From the arc lights to reality
The celebration of the fact that Indian talent has been recognised at the Academy Awards must be accompanied by the determination to improve shortcomings at home, writes Sitaram Yechury.india Updated: Feb 25, 2009 22:36 IST
The euphoria around
’s signature song —
— has transcended the song’s crescendo. Two Indians, from the ‘minority’ community, have won the Academy Awards this year for their contributions in the film; this reflects the country’s rich composite culture — the palimpsest we discussed last fortnight. It was exhilarating to hear Resul Pookutty invoking
while dedicating the award to the nation. However, it is unfortunate that such Indian talents are recognised only when they appear under western banners. Personally, I rate A R Rahman and Gulzar’s contributions to Indian movies as much more important. Nevertheless, recognition at the world stage is always welcome.
However, we should also look at the reality. The National Family Health Survey-3 says that 56 per cent of our children don’t get any protective vaccination, 40 per cent are underweight and 70 per cent are anaemic thanks to malnutrition. A thousand children die every day due to diseases, which are preventable. Two-thirds of pregnant women in the country are anaemic. This is the reality of the present and future of India and the situation will worsen because the global recession is bound to render lakhs jobless.
The celebration of the fact that Indian talent has been recognised must be accompanied by the determination to improve these shortcomings. This can only be done by enlarging public expenditure to generate jobs and improve our inadequate social and economic infrastructure.
Instead of doing this, the UPA is preoccupied with bailout packages. These packages will only improve company balancesheets but not the purchasing power of the people, which is necessary to kickstart the economy. Already 71 gem polishers in Surat have committed suicide and the textile workers in Namakkal, Tamil Nadu, are selling their kidneys to stay afloat.
The government’s fiscal stimulus is not enough to meet this challenge. In net terms, the interim budget expects an extra capital expenditure of around Rs 40,000 crore, which is less than one per cent of our GDP and a meagre $8 billion, when neighbouring China has announced a package of $586 billion.
Unfortunately, whenever there’s a demand for increased public investments, there are many who wonder where the resources would come from. It is impossible to beat recession without the government incurring huge deficits. That was what the ‘new deal’ was all about.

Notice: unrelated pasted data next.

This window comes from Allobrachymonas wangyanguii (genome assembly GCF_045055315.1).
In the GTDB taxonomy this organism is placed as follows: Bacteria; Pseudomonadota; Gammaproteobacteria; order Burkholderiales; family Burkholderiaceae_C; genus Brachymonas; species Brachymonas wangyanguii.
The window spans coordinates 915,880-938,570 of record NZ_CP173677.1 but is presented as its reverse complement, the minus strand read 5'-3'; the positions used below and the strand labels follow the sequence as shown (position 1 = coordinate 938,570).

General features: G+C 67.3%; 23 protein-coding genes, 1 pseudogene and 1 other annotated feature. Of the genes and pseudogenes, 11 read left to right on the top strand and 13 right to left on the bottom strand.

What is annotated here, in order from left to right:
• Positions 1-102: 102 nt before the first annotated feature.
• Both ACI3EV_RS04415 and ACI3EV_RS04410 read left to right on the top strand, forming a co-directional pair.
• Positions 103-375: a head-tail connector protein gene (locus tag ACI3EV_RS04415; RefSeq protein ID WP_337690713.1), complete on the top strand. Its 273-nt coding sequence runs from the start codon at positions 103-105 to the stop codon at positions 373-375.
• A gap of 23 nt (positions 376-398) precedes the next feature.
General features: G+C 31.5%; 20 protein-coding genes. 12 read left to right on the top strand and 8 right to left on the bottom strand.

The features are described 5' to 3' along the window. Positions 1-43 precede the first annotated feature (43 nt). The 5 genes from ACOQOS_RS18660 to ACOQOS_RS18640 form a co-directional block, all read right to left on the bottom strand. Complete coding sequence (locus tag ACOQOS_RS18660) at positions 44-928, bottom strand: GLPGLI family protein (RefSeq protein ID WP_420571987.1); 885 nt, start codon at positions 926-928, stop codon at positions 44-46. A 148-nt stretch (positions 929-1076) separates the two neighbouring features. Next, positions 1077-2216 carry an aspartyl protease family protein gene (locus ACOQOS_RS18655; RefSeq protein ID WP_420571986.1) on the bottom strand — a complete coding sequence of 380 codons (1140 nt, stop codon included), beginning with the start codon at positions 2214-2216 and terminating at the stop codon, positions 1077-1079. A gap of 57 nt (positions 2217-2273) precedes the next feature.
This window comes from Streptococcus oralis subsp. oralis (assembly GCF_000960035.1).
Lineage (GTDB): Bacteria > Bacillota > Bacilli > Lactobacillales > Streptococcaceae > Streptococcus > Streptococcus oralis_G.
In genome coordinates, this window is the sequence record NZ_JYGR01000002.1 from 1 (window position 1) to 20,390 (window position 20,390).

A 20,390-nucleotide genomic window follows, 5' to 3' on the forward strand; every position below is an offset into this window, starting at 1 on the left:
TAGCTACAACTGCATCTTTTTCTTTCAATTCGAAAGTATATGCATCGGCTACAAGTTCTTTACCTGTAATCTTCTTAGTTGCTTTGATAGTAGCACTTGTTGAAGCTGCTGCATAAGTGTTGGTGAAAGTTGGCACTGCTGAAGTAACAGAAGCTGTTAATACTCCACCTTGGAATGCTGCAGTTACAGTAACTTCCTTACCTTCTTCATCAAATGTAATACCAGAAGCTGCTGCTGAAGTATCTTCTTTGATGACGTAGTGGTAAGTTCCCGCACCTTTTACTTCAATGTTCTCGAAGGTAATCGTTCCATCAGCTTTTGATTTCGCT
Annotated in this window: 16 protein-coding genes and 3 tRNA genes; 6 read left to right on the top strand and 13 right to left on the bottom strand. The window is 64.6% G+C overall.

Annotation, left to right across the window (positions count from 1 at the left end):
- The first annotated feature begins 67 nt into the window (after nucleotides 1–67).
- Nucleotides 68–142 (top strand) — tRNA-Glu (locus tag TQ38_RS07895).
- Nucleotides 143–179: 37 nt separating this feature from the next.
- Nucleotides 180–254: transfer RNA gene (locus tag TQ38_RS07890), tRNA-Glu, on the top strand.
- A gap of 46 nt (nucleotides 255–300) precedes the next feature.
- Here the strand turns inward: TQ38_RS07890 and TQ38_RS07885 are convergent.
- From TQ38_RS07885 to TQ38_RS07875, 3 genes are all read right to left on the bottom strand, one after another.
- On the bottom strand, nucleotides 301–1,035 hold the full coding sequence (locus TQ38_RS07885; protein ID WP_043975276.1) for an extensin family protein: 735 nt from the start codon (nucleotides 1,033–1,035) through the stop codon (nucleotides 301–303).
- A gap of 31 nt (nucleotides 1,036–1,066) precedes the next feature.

In April 2007, Prime Minister Manmohan Singh suggested that the rise in the number of Indian billionaires is due to State patronage. He asked: “Are we encouraging crony capitalism? Are we doing enough to protect consumers and small businesses from the consequences of crony capitalism?” Crony capitalism refers to a situation in which big business prospers thanks to its close relationship with the State, instead of its success being determined by free market. The various scams that have surfaced on the allocation of land for the Special Economic Zones, the mega spectrum telecom scam, the Satyam fraud and the subsequent exposes of such scams connected with family members of the Andhra Pradesh Chief Minister — all testify this.
As a result of such an accumulation of ill-gotten wealth, there has been an outflow of capital from India. The Global Financial Integrity Report, 2009, says that illegal financial outflows from the developing countries have been growing at a compound rate of 18.2 per cent annually in this decade. How much of this is from India? Surely, this must be unearthed. The Swiss Bankers Association (SBA) Report, 2006, says India tops the list with $1.4 trillion (Rs 70 lakh crore) deposits in their banks. The veracity of this wealth must be checked and its return must be ensured. There are some 70 other tax havens in the world. How much more of the ill-gotten wealth is lying in these places?
Despite the confidentiality practised by Swiss Banks, the SBA website informs that it is the duty of banks to provide information under certain circumstances, which include money laundering and tax fraud.
The US Justice Department had obtained information about US citizens who held undeclared accounts in the largest Swiss Bank — UBS. Even though there was a hue and cry about the fact that the centuries-old code of secrecy of the Swiss Banks was being breached, the US authorities succeeded in their endeavour. If the US could do this, so must India. For us, it is not merely a question of tax evasion or fraud; the the issue is much bigger when Indian law does not permit holding of such huge assets abroad.
Crony capitalism can be combated only when this unaccounted money is brought back. Only then resources to sustain a quantum leap in public investment can be met more adequately and the lives of our children can be improved substantially.
(Sitaram Yechury is CPI(M) Politburo member and MP)